In FIG. 7 a cushion 169 is shown in its completely covered condition. Note that tabs 116 and completely encase the rear edge of the cushion. Note also that tabs 10% and 116 are hemmed at 162 and 164, respectively.
The fabric from which my slip cover is made is shown generally at in FIG. 9. This fabric is woven and comprises a plurality of strands of relatively non-elastic yarn 172 interwoven with a minor portion of elastic material 174. As seen in FIG. 10, the elastic material comprises a core 176 such as synthetic or natural rubber. This core isa strandwhich is either exuded 101 spun from the rubber material and is substantially round in cross section. The core 176 is covered with a winding 178 of a relatively non-elastic textile material, which is usually the same material with which the elastic material is woven.
The non-elastic yarn can be. cotton, nylon, rayon, or a polyester, such as Dacron polyester. Cotton is. preferred because of its relatively inexpensive cost. A preferred fabric comprises 94% cotton strands and 6% elastic yarn. Thus, there will be approximately one strand of elastic yarn for every 16 strands of non-elastic yarn. Although slight deviations in the relative percentages of the elastic to non-elastic yarn can be made, a 94% to 6% ratio has been found to givethe best results; Thus, when too large an amount of elastic yarnis present, the fabric becomes extremely hard as with a rubber band. When too little elastic yarn is present, the fabric will not fit snugly on the furniture beingcovered andthuswill not retain its wrinkle-proof quality,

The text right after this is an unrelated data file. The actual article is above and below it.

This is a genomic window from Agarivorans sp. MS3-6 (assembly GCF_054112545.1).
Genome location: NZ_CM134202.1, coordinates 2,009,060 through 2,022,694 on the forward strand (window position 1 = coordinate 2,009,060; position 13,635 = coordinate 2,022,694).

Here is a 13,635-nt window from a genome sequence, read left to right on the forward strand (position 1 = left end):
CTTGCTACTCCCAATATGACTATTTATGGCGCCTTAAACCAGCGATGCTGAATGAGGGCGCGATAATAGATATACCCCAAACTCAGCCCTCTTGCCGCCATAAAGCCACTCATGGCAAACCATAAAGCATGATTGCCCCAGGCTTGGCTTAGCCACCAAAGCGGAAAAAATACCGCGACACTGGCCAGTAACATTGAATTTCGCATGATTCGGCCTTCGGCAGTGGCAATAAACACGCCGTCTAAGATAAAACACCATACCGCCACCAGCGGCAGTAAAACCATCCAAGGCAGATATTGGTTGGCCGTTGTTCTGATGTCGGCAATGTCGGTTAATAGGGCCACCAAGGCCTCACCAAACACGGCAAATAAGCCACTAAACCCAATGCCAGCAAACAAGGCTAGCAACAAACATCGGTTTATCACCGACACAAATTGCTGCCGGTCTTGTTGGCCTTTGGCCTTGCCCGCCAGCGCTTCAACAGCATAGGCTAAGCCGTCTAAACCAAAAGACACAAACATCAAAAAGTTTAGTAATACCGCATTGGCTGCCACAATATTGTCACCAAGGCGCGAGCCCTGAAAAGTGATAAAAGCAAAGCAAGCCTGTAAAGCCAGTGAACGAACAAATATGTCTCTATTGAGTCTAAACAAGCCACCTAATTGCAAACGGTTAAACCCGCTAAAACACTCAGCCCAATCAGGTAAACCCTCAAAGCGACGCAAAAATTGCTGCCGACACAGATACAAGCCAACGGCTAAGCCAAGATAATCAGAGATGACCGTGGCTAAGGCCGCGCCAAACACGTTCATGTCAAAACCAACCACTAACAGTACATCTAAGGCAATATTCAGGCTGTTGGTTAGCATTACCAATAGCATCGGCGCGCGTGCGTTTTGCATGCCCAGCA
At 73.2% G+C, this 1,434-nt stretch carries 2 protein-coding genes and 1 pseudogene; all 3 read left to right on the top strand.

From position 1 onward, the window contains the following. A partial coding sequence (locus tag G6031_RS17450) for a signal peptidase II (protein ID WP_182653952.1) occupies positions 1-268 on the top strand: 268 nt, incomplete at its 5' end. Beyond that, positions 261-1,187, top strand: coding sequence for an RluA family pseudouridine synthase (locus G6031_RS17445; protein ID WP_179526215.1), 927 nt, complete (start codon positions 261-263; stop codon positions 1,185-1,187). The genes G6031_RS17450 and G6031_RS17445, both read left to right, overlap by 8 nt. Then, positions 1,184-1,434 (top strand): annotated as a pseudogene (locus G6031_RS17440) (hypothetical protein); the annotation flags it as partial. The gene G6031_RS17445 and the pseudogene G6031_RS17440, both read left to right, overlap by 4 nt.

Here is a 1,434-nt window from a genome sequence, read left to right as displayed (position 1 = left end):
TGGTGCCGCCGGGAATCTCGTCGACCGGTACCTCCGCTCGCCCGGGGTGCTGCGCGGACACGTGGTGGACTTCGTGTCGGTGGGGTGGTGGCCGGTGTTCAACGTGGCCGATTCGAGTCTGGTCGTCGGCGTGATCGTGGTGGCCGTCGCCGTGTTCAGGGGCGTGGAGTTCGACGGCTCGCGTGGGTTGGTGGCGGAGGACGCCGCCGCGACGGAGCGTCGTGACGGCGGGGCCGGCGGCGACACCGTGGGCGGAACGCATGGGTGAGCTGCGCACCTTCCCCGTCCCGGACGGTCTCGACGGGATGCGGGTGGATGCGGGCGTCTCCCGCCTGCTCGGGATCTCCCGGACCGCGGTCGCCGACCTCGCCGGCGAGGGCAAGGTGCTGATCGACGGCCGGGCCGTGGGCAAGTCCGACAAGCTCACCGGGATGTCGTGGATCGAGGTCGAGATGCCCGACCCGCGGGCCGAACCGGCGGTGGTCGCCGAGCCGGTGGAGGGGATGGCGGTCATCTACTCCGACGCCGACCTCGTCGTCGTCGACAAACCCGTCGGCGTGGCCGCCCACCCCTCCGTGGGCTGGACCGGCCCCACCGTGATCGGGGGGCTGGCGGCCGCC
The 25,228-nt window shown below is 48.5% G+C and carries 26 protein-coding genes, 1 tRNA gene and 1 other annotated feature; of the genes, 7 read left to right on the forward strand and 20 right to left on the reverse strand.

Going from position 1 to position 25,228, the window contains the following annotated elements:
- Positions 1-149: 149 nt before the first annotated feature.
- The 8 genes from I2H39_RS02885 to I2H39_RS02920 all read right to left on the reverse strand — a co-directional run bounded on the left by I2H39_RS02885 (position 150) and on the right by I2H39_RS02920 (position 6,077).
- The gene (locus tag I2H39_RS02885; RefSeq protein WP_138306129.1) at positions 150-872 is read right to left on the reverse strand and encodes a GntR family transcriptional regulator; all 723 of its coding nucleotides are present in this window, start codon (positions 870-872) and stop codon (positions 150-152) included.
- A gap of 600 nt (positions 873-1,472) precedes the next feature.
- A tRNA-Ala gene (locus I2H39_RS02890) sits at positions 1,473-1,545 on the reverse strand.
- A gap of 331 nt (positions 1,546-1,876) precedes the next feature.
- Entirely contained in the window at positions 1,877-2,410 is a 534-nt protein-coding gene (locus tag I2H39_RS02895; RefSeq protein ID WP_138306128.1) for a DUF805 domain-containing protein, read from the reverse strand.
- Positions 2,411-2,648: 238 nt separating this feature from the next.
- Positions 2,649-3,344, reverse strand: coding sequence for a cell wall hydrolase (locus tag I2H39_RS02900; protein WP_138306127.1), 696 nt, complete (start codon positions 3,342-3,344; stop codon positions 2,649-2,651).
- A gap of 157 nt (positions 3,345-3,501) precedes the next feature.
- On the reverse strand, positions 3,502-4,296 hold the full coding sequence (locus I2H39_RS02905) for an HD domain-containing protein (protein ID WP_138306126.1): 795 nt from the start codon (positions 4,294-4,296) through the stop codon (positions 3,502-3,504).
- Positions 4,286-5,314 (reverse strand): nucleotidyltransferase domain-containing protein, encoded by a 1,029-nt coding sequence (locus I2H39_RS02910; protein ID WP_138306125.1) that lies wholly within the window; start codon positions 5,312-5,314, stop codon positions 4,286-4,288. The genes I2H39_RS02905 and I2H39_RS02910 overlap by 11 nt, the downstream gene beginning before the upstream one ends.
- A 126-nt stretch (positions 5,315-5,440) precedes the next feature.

The fabric is.woven" with the elastic strands in a stretched condition. Thus, when the fabricis taken from the loom and the elastic strands are released; the fabric will pucker, as illustrated at 180 in FIG. 8; This puckering condition iscaused .by the contractionof the elastic strands-whilethe non-elastic strands cannot contract.
Inone specific embodiment of the fabric, I provide 94% cotton yarn and 6% elastic strands wrapped with cotton yarn. The wrapping can vary between-45 and 75 turns per inch. Thefabric has a finalpercentage stretch of 35% in the warp and 775% in the filling; The shrinkage in laundering at 100 F. is 25% in the warp and '5 in the filling. The' fabric-has good color fastness and may be printed when in a stretched condition.